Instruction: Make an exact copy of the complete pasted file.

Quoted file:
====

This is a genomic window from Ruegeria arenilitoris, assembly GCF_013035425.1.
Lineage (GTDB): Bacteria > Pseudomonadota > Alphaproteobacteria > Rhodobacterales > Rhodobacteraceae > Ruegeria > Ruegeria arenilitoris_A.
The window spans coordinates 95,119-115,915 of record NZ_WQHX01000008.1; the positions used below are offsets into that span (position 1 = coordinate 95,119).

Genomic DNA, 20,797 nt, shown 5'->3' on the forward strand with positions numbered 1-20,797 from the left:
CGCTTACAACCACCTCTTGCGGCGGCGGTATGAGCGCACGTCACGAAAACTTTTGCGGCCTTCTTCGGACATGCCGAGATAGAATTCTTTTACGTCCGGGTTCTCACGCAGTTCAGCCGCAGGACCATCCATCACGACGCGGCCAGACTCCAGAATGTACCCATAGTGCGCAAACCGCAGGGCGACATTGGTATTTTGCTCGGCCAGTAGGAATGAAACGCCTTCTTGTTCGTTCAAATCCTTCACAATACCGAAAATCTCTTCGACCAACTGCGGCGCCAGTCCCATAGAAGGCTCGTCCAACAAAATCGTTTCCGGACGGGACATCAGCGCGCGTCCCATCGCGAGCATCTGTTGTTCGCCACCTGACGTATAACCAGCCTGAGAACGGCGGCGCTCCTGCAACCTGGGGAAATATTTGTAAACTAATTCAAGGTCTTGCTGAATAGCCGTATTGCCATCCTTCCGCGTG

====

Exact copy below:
This is a genomic window from Ruegeria arenilitoris, assembly GCF_013035425.1.
Lineage (GTDB): Bacteria > Pseudomonadota > Alphaproteobacteria > Rhodobacterales > Rhodobacteraceae > Ruegeria > Ruegeria arenilitoris_A.
The window spans coordinates 95,119-115,915 of record NZ_WQHX01000008.1; the positions used below are offsets into that span (position 1 = coordinate 95,119).

Genomic DNA, 20,797 nt, shown 5'->3' on the forward strand with positions numbered 1-20,797 from the left:
CGCTTACAACCACCTCTTGCGGCGGCGGTATGAGCGCACGTCACGAAAACTTTTGCGGCCTTCTTCGGACATGCCGAGATAGAATTCTTTTACGTCCGGGTTCTCACGCAGTTCAGCCGCAGGACCATCCATCACGACGCGGCCAGACTCCAGAATGTACCCATAGTGCGCAAACCGCAGGGCGACATTGGTATTTTGCTCGGCCAGTAGGAATGAAACGCCTTCTTGTTCGTTCAAATCCTTCACAATACCGAAAATCTCTTCGACCAACTGCGGCGCCAGTCCCATAGAAGGCTCGTCCAACAAAATCGTTTCCGGACGGGACATCAGCGCGCGTCCCATCGCGAGCATCTGTTGTTCGCCACCTGACGTATAACCAGCCTGAGAACGGCGGCGCTCCTGCAACCTGGGGAAATATTTGTAAACTAATTCAAGGTCTTGCTGAATAGCCGTATTGCCATCCTTCCGCGTG